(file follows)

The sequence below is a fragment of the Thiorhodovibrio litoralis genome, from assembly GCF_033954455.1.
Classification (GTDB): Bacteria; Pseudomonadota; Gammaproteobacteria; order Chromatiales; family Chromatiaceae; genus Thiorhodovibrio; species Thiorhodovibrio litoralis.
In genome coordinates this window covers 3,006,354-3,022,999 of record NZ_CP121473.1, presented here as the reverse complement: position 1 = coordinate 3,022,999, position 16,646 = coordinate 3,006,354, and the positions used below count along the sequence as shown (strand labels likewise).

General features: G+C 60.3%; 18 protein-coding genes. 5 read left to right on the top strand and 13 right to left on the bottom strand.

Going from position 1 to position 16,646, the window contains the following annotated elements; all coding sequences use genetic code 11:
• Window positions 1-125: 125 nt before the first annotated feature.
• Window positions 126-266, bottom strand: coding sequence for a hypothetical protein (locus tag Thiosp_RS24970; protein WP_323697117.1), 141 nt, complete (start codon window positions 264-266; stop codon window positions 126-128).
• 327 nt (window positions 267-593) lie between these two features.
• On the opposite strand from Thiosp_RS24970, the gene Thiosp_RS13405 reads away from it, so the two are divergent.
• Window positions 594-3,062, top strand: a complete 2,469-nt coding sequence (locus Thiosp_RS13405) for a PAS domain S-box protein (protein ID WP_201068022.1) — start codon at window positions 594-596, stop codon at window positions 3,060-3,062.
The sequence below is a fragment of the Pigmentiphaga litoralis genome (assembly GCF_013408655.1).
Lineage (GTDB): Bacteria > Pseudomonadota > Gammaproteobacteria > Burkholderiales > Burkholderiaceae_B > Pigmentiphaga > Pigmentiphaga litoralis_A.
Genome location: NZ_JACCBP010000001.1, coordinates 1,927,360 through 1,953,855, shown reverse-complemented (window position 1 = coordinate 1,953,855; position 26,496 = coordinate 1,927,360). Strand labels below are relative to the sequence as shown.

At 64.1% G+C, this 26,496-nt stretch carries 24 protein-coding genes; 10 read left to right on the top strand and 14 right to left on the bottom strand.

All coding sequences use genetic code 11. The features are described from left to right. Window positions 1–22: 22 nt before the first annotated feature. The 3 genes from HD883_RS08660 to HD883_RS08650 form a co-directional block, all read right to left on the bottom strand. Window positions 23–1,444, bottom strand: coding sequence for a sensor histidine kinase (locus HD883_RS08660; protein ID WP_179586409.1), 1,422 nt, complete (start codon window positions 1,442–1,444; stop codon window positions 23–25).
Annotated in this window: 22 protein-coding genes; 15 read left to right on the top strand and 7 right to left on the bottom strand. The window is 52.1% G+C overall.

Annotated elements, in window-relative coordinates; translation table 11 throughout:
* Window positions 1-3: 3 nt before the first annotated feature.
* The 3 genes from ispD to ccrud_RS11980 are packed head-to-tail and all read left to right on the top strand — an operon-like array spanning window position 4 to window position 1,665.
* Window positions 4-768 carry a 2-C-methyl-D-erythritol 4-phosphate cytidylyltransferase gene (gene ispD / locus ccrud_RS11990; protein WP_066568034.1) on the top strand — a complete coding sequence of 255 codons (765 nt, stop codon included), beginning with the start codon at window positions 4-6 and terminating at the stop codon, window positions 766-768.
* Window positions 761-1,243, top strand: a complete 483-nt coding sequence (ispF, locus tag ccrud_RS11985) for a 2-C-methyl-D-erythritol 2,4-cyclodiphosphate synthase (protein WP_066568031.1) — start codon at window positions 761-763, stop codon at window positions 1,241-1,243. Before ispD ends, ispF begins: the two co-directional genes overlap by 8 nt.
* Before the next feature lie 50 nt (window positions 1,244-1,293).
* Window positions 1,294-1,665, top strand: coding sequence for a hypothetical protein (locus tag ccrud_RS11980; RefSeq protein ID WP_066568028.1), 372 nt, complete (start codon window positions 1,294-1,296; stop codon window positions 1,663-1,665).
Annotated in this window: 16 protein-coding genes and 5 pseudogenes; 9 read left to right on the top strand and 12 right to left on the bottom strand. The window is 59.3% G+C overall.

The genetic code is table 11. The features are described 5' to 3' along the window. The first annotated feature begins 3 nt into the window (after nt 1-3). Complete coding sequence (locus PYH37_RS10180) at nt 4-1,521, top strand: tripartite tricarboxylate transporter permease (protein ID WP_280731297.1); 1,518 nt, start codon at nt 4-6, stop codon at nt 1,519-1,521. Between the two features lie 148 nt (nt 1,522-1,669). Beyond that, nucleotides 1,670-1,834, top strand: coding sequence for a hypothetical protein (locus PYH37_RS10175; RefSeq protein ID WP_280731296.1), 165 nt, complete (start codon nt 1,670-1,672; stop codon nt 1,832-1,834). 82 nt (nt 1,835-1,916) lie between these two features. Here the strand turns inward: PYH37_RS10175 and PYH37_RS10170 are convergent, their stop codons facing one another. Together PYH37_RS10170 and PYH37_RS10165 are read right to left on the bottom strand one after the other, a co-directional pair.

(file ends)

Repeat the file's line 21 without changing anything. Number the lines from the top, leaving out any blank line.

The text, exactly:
* Window positions 761-1,243, top strand: a complete 483-nt coding sequence (ispF, locus tag ccrud_RS11985) for a 2-C-methyl-D-erythritol 2,4-cyclodiphosphate synthase (protein WP_066568031.1) — start codon at window positions 761-763, stop codon at window positions 1,241-1,243. Before ispD ends, ispF begins: the two co-directional genes overlap by 8 nt.